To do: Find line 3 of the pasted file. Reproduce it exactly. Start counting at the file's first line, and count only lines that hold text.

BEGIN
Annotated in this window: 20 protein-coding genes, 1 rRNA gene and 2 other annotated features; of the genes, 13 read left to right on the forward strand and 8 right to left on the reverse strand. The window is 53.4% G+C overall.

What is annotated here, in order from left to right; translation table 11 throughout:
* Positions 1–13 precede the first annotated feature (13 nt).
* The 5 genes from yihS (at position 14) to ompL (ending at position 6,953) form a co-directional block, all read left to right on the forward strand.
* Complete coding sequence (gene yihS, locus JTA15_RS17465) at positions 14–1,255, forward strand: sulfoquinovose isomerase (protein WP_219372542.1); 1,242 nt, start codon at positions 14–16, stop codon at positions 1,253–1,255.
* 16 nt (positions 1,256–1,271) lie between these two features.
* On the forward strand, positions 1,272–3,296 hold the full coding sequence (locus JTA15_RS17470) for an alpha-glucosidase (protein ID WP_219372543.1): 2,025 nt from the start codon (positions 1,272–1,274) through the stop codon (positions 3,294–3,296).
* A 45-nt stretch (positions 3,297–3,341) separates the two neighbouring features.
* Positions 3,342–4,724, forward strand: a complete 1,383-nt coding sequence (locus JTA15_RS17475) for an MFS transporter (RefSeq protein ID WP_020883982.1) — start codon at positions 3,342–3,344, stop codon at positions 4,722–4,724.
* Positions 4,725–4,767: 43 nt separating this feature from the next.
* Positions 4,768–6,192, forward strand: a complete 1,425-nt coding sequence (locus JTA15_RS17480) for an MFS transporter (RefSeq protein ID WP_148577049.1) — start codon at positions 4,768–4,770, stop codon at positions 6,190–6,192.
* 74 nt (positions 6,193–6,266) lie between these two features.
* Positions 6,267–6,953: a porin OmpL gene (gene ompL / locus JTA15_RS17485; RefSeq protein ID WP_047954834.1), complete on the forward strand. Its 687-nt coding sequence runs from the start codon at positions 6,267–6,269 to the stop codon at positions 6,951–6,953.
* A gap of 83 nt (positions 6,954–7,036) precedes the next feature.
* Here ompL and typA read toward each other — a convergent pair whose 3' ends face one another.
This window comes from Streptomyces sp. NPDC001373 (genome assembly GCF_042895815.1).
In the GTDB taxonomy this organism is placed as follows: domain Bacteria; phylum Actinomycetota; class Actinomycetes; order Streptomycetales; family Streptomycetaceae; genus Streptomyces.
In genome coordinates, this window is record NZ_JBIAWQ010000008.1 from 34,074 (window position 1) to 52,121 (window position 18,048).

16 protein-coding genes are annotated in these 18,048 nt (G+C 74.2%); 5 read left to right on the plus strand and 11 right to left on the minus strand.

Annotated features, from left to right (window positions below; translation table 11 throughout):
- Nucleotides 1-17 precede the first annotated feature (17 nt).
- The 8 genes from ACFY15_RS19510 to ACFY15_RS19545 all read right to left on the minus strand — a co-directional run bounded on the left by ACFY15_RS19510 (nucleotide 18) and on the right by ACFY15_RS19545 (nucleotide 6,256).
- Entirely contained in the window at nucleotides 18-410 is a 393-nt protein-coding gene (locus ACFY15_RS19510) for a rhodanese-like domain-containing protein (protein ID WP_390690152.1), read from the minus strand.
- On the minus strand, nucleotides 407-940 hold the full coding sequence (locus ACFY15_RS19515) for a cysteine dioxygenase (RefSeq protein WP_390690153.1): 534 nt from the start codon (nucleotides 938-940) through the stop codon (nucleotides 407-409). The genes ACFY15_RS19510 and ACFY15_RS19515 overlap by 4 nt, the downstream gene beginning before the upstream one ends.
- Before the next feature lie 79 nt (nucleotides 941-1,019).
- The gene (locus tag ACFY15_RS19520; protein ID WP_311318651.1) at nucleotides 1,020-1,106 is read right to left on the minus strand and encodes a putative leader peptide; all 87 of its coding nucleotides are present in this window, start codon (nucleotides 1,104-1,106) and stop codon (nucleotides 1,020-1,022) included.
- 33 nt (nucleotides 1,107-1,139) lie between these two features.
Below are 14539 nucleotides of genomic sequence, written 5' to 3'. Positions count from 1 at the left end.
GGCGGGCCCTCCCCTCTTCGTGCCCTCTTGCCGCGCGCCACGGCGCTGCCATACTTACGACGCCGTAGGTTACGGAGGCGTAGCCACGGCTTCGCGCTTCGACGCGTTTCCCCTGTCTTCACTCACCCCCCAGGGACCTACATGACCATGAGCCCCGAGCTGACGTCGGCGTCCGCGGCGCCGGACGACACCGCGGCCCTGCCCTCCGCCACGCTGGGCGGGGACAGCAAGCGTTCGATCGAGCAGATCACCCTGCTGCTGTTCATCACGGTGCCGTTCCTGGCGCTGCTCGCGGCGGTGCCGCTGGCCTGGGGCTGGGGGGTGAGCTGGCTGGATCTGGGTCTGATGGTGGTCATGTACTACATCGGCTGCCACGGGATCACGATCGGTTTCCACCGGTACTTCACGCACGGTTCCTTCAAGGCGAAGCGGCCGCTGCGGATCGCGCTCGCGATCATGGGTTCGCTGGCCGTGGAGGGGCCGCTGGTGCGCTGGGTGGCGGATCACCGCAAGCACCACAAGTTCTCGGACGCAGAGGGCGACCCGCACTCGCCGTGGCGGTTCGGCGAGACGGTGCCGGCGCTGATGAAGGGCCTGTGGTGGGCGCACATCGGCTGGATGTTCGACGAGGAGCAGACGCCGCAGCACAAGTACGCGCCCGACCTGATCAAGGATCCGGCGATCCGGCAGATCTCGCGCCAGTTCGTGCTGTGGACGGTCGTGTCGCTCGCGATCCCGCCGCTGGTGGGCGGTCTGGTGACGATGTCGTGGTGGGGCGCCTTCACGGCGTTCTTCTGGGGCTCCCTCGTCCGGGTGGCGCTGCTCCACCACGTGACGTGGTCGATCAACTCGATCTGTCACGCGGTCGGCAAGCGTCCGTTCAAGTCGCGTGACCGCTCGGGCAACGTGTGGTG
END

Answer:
* Positions 1–13 precede the first annotated feature (13 nt).